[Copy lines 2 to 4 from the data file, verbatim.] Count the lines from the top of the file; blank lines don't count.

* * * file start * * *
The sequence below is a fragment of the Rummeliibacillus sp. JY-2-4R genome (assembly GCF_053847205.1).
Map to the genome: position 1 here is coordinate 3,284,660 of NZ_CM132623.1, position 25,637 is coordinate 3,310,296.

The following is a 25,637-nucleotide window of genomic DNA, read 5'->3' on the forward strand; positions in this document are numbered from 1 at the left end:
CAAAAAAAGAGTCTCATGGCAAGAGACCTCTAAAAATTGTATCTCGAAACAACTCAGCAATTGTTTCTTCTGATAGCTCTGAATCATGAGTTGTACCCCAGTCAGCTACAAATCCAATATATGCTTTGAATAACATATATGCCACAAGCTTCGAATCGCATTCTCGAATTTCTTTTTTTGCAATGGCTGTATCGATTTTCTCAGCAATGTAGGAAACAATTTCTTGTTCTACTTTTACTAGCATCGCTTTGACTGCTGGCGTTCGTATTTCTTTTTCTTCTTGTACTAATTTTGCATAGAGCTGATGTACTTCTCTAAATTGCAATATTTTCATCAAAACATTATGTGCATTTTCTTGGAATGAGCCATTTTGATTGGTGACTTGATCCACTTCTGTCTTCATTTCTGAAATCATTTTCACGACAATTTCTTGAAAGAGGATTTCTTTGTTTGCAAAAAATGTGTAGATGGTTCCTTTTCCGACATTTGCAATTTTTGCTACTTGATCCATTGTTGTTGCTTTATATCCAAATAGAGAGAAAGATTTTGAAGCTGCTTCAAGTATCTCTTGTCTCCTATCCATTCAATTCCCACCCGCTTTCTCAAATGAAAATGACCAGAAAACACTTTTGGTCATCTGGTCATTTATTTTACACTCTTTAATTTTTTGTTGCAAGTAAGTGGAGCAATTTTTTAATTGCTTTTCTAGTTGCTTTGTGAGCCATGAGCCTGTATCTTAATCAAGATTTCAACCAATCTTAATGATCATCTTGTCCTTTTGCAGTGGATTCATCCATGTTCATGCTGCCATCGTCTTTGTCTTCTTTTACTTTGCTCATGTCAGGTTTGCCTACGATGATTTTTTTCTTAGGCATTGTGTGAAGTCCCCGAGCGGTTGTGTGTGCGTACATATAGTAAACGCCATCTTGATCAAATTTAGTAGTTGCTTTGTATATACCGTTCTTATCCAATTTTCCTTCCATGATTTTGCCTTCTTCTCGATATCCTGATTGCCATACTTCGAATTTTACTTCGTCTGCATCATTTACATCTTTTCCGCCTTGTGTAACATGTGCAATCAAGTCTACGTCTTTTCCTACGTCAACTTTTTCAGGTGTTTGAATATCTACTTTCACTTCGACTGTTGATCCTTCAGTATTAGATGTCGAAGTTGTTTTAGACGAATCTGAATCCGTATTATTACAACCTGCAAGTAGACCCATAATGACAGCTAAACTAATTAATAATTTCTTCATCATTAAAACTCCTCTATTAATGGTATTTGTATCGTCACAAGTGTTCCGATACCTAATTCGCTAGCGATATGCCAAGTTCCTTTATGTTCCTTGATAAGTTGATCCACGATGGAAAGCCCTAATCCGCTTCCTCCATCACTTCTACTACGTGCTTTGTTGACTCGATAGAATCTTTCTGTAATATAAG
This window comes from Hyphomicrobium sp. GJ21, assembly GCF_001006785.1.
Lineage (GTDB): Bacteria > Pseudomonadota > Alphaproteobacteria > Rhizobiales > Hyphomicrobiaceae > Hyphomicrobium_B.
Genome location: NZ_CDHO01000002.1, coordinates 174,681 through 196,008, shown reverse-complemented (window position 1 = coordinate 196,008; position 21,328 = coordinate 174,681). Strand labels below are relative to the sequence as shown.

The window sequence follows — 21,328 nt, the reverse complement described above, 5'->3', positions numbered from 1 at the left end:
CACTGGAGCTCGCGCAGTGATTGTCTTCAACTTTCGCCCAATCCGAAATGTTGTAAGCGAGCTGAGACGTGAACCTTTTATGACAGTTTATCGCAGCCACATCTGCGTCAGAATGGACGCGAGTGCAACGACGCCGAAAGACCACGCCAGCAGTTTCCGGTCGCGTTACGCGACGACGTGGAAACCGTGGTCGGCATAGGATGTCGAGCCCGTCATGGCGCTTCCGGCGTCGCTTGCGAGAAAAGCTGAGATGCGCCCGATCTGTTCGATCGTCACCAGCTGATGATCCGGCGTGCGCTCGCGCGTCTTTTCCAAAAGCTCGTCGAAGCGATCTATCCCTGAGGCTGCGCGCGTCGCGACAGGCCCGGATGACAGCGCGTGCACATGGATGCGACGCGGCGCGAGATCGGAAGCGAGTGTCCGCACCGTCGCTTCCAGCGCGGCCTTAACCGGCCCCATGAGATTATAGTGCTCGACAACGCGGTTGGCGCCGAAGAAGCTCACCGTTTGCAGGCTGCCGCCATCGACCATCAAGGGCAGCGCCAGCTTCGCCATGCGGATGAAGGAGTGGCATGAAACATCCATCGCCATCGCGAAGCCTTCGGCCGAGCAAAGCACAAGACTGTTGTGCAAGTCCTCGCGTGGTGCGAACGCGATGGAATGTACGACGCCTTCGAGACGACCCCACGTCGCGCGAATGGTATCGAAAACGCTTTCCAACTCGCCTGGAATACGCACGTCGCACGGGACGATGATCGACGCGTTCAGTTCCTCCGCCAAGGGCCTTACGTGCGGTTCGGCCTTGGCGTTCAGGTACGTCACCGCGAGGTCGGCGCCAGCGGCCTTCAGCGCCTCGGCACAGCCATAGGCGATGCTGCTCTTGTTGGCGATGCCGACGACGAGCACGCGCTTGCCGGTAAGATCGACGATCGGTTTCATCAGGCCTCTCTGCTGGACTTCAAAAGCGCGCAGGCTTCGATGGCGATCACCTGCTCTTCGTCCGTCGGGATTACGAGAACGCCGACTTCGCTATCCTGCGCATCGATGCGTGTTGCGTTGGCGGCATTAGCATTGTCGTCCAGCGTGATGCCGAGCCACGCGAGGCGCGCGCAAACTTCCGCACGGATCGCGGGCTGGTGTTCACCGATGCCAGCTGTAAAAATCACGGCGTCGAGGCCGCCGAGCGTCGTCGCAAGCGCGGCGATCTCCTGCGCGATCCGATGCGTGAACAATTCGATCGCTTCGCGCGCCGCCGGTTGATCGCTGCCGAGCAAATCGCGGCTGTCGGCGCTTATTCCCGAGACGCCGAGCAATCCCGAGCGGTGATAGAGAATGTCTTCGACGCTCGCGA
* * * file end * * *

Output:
Map to the genome: position 1 here is coordinate 3,284,660 of NZ_CM132623.1, position 25,637 is coordinate 3,310,296.

The following is a 25,637-nucleotide window of genomic DNA, read 5'->3' on the forward strand; positions in this document are numbered from 1 at the left end:
CAAAAAAAGAGTCTCATGGCAAGAGACCTCTAAAAATTGTATCTCGAAACAACTCAGCAATTGTTTCTTCTGATAGCTCTGAATCATGAGTTGTACCCCAGTCAGCTACAAATCCAATATATGCTTTGAATAACATATATGCCACAAGCTTCGAATCGCATTCTCGAATTTCTTTTTTTGCAATGGCTGTATCGATTTTCTCAGCAATGTAGGAAACAATTTCTTGTTCTACTTTTACTAGCATCGCTTTGACTGCTGGCGTTCGTATTTCTTTTTCTTCTTGTACTAATTTTGCATAGAGCTGATGTACTTCTCTAAATTGCAATATTTTCATCAAAACATTATGTGCATTTTCTTGGAATGAGCCATTTTGATTGGTGACTTGATCCACTTCTGTCTTCATTTCTGAAATCATTTTCACGACAATTTCTTGAAAGAGGATTTCTTTGTTTGCAAAAAATGTGTAGATGGTTCCTTTTCCGACATTTGCAATTTTTGCTACTTGATCCATTGTTGTTGCTTTATATCCAAATAGAGAGAAAGATTTTGAAGCTGCTTCAAGTATCTCTTGTCTCCTATCCATTCAATTCCCACCCGCTTTCTCAAATGAAAATGACCAGAAAACACTTTTGGTCATCTGGTCATTTATTTTACACTCTTTAATTTTTTGTTGCAAGTAAGTGGAGCAATTTTTTAATTGCTTTTCTAGTTGCTTTGTGAGCCATGAGCCTGTATCTTAATCAAGATTTCAACCAATCTTAATGATCATCTTGTCCTTTTGCAGTGGATTCATCCATGTTCATGCTGCCATCGTCTTTGTCTTCTTTTACTTTGCTCATGTCAGGTTTGCCTACGATGATTTTTTTCTTAGGCATTGTGTGAAGTCCCCGAGCGGTTGTGTGTGCGTACATATAGTAAACGCCATCTTGATCAAATTTAGTAGTTGCTTTGTATATACCGTTCTTATCCAATTTTCCTTCCATGATTTTGCCTTCTTCTCGATATCCTGATTGCCATACTTCGAATTTTACTTCGTCTGCATCATTTACATCTTTTCCGCCTTGTGTAACATGTGCAATCAAGTCTACGTCTTTTCCTACGTCAACTTTTTCAGGTGTTTGAATATCTACTTTCACTTCGACTGTTGATCCTTCAGTATTAGATGTCGAAGTTGTTTTAGACGAATCTGAATCCGTATTATTACAACCTGCAAGTAGACCCATAATGACAGCTAAACTAATTAATAATTTCTTCATCATTAAAACTCCTCTATTAATGGTATTTGTATCGTCACAAGTGTTCCGATACCTAATTCGCTAGCGATATGCCAAGTTCCTTTATGTTCCTTGATAAGTTGATCCACGATGGAAAGCCCTAATCCGCTTCCTCCATCACTTCTACTACGTGCTTTGTTGACTCGATAGAATCTTTCTGTAATATAAG